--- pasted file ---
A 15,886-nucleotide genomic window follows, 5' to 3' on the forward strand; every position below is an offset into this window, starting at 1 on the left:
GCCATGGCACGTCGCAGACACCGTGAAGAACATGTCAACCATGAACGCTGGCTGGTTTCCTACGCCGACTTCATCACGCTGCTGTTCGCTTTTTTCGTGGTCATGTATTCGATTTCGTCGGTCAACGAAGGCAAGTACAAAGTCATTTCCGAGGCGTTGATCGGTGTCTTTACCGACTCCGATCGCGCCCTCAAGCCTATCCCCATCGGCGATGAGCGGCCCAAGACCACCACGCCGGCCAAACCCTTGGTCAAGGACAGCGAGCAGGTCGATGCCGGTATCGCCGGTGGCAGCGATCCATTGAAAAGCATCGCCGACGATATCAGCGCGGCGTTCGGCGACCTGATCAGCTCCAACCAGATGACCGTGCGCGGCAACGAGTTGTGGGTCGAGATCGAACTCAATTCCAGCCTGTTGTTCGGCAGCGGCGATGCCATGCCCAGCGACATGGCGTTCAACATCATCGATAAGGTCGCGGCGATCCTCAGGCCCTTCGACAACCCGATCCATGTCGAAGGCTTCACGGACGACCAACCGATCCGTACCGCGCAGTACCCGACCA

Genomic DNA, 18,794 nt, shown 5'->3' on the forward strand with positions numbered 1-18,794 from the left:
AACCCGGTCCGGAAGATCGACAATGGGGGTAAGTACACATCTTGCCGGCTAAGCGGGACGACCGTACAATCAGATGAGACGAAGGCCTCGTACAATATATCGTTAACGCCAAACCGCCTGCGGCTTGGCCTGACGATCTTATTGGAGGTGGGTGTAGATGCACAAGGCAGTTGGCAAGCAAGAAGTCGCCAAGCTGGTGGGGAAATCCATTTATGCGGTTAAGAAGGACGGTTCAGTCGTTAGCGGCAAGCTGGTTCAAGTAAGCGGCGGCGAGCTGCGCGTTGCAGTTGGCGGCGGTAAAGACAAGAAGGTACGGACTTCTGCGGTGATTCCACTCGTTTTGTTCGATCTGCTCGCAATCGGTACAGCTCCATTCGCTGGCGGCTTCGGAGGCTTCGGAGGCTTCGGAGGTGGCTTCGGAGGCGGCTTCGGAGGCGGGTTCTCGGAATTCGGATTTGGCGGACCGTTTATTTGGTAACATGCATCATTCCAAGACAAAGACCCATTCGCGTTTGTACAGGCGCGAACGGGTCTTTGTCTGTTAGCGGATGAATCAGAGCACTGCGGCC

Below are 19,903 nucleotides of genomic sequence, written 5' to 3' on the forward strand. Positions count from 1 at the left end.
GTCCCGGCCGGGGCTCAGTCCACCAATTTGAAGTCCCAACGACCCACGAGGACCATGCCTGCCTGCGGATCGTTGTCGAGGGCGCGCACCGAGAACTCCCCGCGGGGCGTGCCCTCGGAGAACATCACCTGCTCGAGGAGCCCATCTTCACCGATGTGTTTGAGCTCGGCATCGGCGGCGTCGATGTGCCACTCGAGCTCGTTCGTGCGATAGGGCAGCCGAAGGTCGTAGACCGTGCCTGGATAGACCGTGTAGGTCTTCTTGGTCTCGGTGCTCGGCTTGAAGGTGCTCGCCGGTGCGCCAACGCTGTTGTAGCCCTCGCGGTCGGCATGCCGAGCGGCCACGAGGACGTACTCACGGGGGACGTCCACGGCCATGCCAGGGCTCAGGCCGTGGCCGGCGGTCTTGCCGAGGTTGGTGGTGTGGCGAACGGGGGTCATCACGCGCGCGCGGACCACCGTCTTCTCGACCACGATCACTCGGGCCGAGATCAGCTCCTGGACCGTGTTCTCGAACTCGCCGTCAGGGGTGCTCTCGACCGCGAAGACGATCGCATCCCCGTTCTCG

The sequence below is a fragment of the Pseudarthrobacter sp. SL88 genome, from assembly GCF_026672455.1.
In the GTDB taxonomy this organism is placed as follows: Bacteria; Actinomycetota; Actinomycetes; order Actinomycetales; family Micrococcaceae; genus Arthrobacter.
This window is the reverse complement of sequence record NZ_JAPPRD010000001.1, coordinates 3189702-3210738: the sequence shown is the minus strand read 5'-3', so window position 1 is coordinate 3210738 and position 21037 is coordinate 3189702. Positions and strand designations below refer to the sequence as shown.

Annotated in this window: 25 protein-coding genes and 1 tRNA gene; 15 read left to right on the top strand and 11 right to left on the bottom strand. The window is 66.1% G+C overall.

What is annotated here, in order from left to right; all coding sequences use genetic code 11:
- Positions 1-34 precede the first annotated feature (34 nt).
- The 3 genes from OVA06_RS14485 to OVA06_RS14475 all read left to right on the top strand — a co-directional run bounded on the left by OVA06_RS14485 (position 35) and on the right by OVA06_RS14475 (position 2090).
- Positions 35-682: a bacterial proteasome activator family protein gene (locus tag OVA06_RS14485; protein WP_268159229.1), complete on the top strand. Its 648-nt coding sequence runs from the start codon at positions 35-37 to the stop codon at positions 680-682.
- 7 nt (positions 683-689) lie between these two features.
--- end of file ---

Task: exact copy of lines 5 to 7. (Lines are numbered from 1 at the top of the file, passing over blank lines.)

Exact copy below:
Below are 19,903 nucleotides of genomic sequence, written 5' to 3' on the forward strand. Positions count from 1 at the left end.
GTCCCGGCCGGGGCTCAGTCCACCAATTTGAAGTCCCAACGACCCACGAGGACCATGCCTGCCTGCGGATCGTTGTCGAGGGCGCGCACCGAGAACTCCCCGCGGGGCGTGCCCTCGGAGAACATCACCTGCTCGAGGAGCCCATCTTCACCGATGTGTTTGAGCTCGGCATCGGCGGCGTCGATGTGCCACTCGAGCTCGTTCGTGCGATAGGGCAGCCGAAGGTCGTAGACCGTGCCTGGATAGACCGTGTAGGTCTTCTTGGTCTCGGTGCTCGGCTTGAAGGTGCTCGCCGGTGCGCCAACGCTGTTGTAGCCCTCGCGGTCGGCATGCCGAGCGGCCACGAGGACGTACTCACGGGGGACGTCCACGGCCATGCCAGGGCTCAGGCCGTGGCCGGCGGTCTTGCCGAGGTTGGTGGTGTGGCGAACGGGGGTCATCACGCGCGCGCGGACCACCGTCTTCTCGACCACGATCACTCGGGCCGAGATCAGCTCCTGGACCGTGTTCTCGAACTCGCCGTCAGGGGTGCTCTCGACCGCGAAGACGATCGCATCCCCGTTCTCG

The sequence below is a fragment of the Pseudarthrobacter sp. SL88 genome, from assembly GCF_026672455.1.